The University of Nevada, Reno’s diversity summit series continued on Thursday, March 30, with a presentation from Bree Newsome, an activist and supporter of diversity.
Newsome is best known as the protester who scaled a South Carolina flagpole and removed the Confederate flag in June of 2015. She did this as a response to the state’s unwillingness to remove the flag from its capital.
“The meaning of the Confederate flag was never lost on me,” said an impassioned Newsome.
In her talk, Newsome frequently mentioned the massacre of nine people in an African American church by white supremacist Dylann Roof in the summer of 2015. One of the victims was former South Carolina Sen. Clementa Pinckney.
“As long as I live, I will never forget the night of the Charleston Massacre,” Newsome said.
While Newsome recognizes this event as a spark for the movement to remove the Confederate flag at the state capitol, she also said the debate had been raging on for many years.
Roof was sentenced to be executed January of this year.
After the Charleston Massacre, Newsome and other local organizers launched a grassroots movement to remove the Confederate flag. This was a response to community outrage over the flag’s presence at full mast outside the state capitol during the funeral of Pinckney.
Newsome and her group of activists wasted little time in removing the Confederate flag after Pinckney’s funeral. Mere days after the funeral, they enacted their plan for what is now a part of American history.
Soon after Newsome climbed the flagpole, two police officers were at the base of the pole.
According to Newsome, the officers’ advisor told them to taser her while she was still on the flagpole. Newsome said the only reason she was not tased was because her caucasian friend at the base of the pole was keeping watch.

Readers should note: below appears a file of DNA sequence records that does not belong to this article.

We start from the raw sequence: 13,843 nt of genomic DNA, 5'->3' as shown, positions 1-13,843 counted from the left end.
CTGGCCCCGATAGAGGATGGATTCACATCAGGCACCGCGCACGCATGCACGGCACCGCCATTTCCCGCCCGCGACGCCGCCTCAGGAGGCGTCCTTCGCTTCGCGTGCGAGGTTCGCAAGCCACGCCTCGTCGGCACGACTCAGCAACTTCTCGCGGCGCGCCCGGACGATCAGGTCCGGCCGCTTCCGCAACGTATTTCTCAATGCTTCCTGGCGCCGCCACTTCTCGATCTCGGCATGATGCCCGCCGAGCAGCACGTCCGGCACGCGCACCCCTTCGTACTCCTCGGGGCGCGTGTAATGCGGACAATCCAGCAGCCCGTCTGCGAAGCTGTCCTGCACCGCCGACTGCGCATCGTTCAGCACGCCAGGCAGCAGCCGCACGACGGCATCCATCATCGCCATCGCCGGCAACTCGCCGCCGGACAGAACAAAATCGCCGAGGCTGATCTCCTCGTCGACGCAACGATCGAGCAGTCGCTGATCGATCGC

“He said, ‘If you are going to tase her, you are going to have to tase me.’ After he said that, the officers backed off,” Newsome said.
She said she is forever grateful to her friend for his courageousness.
Even though it was symbolic, Newsome knew of the gravity of what they had done.
“By removing the flag, we forced North Carolina into a moral crisis,” Newsome said.
Director of the Center, Every Student, Every Story Blane Harding said talks like Newsome’s are an attempt to reach students with a very important message.
“With these talks, the Center wants faculty, staff, and students to know what diversity really means and how they are a part of diversity even if they do not understand it,” Harding said.
When asked about diversity, Harding had a simple response.
“Diversity is difference,” Harding said.
The university has had other diversity speakers in the past. Last year it had a former president of Sacramento State University who talked about similar issues.
However, Harding said that the Center wanted to bring a new voice to these diversity talks.
“We wanted folks who could talk about it in a different way than we are accustomed to. I think the message she gave and the fact that she is nationally known compounded with a younger speaker gave our students a different viewpoint of a similar topic,” Harding said.
Attendee and freshman at the university Lenette Abad said the talk hit her close to home.
“As a woman of color, I was always conscious about who I was as an individual,” Abad said. “The talk made me realize that I am not the only person who feels this way.”
The university is currently 38 percent diverse, among students, according to Harding. While he acknowledges this as a marked improvement from past numbers, he believes the university can still do more to promote diversity.
“The area we are really lacking in is the faculty,” Harding said. “We are probably somewhere around 17-18 percent diverse among the faculty. So, the faculty do not represent the student population.”
Newsome’s talk was followed by a short Q&A session where attendees had the chance to ask about a variety of topics such as the financial viability of activism, education of LGBTQ communities in public schools and what we can do at the community level.
Harding stressed the importance of Newsome’s talk and other events that emphasize diversity on campus.
“Talks like these help train students. If a student’s education is not grounded in diversity, I think they are really missing out on an important piece of their education. Eventually, you are going to be out there working in a very diverse workforce and the country is changing. It is important for students to be comfortable with having uncomfortable conversations about race and diversity,” Harding said.
Jake Barnes can be reached at email@example.com and on Twitter @NevadaSagebrush.